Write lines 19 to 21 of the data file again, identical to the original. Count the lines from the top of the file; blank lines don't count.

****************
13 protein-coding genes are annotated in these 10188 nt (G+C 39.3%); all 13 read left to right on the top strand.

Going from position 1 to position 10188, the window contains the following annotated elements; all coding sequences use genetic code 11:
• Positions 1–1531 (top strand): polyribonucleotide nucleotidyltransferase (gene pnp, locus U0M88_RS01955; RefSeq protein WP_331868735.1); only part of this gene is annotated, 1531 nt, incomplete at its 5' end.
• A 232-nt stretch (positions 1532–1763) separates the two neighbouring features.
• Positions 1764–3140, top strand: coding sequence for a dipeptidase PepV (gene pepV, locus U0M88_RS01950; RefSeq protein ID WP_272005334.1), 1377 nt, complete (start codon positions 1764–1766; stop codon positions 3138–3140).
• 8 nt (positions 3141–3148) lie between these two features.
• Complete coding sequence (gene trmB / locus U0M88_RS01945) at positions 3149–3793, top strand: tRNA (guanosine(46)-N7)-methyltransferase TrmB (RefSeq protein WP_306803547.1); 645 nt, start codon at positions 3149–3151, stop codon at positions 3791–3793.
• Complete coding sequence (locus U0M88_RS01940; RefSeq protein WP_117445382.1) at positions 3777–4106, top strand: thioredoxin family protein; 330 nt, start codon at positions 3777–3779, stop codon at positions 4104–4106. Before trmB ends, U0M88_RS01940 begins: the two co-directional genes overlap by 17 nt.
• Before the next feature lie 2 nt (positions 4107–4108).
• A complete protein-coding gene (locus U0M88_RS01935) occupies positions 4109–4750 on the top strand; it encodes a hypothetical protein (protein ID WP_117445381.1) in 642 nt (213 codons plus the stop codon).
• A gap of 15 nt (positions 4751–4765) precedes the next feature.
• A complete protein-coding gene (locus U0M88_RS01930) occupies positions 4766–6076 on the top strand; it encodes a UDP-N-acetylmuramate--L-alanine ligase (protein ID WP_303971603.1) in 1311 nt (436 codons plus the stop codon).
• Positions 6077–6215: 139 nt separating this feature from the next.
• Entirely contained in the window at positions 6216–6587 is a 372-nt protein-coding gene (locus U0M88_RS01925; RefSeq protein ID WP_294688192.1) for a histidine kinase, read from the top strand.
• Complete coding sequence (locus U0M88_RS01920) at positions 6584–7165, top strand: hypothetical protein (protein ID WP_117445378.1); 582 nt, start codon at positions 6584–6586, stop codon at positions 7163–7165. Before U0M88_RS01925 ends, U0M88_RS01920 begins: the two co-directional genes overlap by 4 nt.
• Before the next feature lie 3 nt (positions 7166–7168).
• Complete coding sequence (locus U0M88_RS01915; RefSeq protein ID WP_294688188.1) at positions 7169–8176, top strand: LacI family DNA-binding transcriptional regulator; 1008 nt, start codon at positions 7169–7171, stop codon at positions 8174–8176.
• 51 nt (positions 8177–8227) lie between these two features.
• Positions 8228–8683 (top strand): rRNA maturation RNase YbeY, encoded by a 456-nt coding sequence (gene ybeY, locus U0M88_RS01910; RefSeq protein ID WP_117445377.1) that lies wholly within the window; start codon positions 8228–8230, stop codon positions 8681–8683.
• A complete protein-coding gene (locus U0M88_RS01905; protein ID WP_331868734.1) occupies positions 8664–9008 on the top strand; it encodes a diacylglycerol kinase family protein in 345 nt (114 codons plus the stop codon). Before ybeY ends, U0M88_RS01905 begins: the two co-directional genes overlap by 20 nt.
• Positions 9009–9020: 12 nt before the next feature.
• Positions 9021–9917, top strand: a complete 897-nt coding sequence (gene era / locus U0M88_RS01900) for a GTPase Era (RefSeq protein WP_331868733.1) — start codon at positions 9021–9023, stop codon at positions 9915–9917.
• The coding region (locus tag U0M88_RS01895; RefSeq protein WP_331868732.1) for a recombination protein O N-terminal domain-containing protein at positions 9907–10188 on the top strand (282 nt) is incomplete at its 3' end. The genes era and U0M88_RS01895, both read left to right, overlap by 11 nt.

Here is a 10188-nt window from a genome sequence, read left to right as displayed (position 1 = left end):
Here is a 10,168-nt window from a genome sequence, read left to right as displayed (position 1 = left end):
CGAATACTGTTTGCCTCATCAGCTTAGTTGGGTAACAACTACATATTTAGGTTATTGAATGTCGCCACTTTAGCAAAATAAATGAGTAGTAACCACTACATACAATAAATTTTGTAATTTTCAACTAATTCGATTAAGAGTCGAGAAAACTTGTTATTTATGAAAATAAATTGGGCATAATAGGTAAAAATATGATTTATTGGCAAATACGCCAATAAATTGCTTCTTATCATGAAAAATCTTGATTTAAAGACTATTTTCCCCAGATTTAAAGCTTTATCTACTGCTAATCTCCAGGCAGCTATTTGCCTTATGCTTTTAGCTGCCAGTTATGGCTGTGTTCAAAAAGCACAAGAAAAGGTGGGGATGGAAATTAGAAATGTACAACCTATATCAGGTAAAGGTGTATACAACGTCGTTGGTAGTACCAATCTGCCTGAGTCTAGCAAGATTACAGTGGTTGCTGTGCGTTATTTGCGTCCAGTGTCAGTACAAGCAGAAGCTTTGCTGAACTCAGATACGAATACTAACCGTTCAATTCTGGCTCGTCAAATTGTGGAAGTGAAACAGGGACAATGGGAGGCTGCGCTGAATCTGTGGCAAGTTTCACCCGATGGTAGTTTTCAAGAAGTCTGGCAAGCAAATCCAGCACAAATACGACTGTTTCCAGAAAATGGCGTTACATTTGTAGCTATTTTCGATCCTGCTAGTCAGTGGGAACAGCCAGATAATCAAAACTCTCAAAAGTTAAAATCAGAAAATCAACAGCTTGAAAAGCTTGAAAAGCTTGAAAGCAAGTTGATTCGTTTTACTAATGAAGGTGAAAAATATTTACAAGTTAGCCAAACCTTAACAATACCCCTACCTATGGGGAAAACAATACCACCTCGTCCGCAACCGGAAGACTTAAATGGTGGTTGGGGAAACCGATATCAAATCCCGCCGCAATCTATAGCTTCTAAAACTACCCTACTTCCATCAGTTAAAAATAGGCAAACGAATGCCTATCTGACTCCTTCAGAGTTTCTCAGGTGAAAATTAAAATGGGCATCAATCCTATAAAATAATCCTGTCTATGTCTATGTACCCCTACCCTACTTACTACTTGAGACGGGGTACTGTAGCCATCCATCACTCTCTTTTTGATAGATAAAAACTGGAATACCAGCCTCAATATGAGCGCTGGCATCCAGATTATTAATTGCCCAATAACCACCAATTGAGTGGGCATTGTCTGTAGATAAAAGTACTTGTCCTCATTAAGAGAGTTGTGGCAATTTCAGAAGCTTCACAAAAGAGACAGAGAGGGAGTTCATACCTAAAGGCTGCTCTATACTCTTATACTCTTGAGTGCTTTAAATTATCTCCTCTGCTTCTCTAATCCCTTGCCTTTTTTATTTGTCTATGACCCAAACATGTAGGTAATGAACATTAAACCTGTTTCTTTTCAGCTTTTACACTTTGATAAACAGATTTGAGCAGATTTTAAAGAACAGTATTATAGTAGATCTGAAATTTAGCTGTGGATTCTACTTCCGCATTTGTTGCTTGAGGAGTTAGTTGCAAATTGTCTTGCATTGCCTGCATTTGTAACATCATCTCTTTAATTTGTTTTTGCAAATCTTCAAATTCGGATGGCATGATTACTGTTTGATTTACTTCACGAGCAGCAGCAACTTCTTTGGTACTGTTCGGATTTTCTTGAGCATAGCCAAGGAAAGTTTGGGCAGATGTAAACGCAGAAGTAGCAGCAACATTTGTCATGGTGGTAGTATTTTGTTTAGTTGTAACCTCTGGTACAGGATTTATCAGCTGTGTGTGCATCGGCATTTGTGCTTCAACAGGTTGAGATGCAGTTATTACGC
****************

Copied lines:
• Positions 8228–8683 (top strand): rRNA maturation RNase YbeY, encoded by a 456-nt coding sequence (gene ybeY, locus U0M88_RS01910; RefSeq protein ID WP_117445377.1) that lies wholly within the window; start codon positions 8228–8230, stop codon positions 8681–8683.
• A complete protein-coding gene (locus U0M88_RS01905; protein ID WP_331868734.1) occupies positions 8664–9008 on the top strand; it encodes a diacylglycerol kinase family protein in 345 nt (114 codons plus the stop codon). Before ybeY ends, U0M88_RS01905 begins: the two co-directional genes overlap by 20 nt.
• Positions 9009–9020: 12 nt before the next feature.